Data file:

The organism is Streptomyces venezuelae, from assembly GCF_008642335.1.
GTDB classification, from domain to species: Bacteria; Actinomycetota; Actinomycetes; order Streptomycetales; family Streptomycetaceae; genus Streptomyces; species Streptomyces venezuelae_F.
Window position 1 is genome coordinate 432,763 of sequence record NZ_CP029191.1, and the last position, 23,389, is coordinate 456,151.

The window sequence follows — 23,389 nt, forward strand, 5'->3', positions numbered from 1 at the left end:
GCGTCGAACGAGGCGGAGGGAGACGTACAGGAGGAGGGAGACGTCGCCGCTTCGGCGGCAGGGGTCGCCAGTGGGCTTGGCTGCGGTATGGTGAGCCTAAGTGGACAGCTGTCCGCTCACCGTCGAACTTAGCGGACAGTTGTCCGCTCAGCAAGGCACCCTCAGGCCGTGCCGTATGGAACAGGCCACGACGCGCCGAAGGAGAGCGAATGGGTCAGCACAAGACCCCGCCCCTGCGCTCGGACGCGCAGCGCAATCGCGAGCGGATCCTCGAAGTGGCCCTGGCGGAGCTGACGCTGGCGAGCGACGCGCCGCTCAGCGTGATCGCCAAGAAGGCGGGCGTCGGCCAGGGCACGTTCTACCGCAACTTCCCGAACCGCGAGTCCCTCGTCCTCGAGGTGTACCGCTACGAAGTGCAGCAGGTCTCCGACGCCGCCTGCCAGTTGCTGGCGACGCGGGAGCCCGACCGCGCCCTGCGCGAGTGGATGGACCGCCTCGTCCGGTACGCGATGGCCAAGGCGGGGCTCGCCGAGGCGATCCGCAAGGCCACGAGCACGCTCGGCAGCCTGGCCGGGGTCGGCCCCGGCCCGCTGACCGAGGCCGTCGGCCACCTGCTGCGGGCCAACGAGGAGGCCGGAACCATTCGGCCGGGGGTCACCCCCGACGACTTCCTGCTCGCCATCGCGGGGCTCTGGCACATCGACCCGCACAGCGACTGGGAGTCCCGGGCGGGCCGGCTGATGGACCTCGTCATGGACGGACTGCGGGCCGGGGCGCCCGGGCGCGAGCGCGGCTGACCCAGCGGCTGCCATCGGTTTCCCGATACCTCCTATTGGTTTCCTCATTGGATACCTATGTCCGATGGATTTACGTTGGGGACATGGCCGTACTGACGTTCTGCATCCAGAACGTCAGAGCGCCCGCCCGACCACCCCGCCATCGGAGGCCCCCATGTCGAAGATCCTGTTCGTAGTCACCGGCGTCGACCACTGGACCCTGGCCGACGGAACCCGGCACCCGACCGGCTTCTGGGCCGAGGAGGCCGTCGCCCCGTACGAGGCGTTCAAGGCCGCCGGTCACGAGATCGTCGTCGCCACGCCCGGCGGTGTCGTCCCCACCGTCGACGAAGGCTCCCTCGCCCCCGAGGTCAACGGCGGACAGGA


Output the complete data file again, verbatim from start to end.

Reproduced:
The organism is Streptomyces venezuelae, from assembly GCF_008642335.1.
GTDB classification, from domain to species: Bacteria; Actinomycetota; Actinomycetes; order Streptomycetales; family Streptomycetaceae; genus Streptomyces; species Streptomyces venezuelae_F.
Window position 1 is genome coordinate 432,763 of sequence record NZ_CP029191.1, and the last position, 23,389, is coordinate 456,151.

The window sequence follows — 23,389 nt, forward strand, 5'->3', positions numbered from 1 at the left end:
GCGTCGAACGAGGCGGAGGGAGACGTACAGGAGGAGGGAGACGTCGCCGCTTCGGCGGCAGGGGTCGCCAGTGGGCTTGGCTGCGGTATGGTGAGCCTAAGTGGACAGCTGTCCGCTCACCGTCGAACTTAGCGGACAGTTGTCCGCTCAGCAAGGCACCCTCAGGCCGTGCCGTATGGAACAGGCCACGACGCGCCGAAGGAGAGCGAATGGGTCAGCACAAGACCCCGCCCCTGCGCTCGGACGCGCAGCGCAATCGCGAGCGGATCCTCGAAGTGGCCCTGGCGGAGCTGACGCTGGCGAGCGACGCGCCGCTCAGCGTGATCGCCAAGAAGGCGGGCGTCGGCCAGGGCACGTTCTACCGCAACTTCCCGAACCGCGAGTCCCTCGTCCTCGAGGTGTACCGCTACGAAGTGCAGCAGGTCTCCGACGCCGCCTGCCAGTTGCTGGCGACGCGGGAGCCCGACCGCGCCCTGCGCGAGTGGATGGACCGCCTCGTCCGGTACGCGATGGCCAAGGCGGGGCTCGCCGAGGCGATCCGCAAGGCCACGAGCACGCTCGGCAGCCTGGCCGGGGTCGGCCCCGGCCCGCTGACCGAGGCCGTCGGCCACCTGCTGCGGGCCAACGAGGAGGCCGGAACCATTCGGCCGGGGGTCACCCCCGACGACTTCCTGCTCGCCATCGCGGGGCTCTGGCACATCGACCCGCACAGCGACTGGGAGTCCCGGGCGGGCCGGCTGATGGACCTCGTCATGGACGGACTGCGGGCCGGGGCGCCCGGGCGCGAGCGCGGCTGACCCAGCGGCTGCCATCGGTTTCCCGATACCTCCTATTGGTTTCCTCATTGGATACCTATGTCCGATGGATTTACGTTGGGGACATGGCCGTACTGACGTTCTGCATCCAGAACGTCAGAGCGCCCGCCCGACCACCCCGCCATCGGAGGCCCCCATGTCGAAGATCCTGTTCGTAGTCACCGGCGTCGACCACTGGACCCTGGCCGACGGAACCCGGCACCCGACCGGCTTCTGGGCCGAGGAGGCCGTCGCCCCGTACGAGGCGTTCAAGGCCGCCGGTCACGAGATCGTCGTCGCCACGCCCGGCGGTGTCGTCCCCACCGTCGACGAAGGCTCCCTCGCCCCCGAGGTCAACGGCGGACAGGA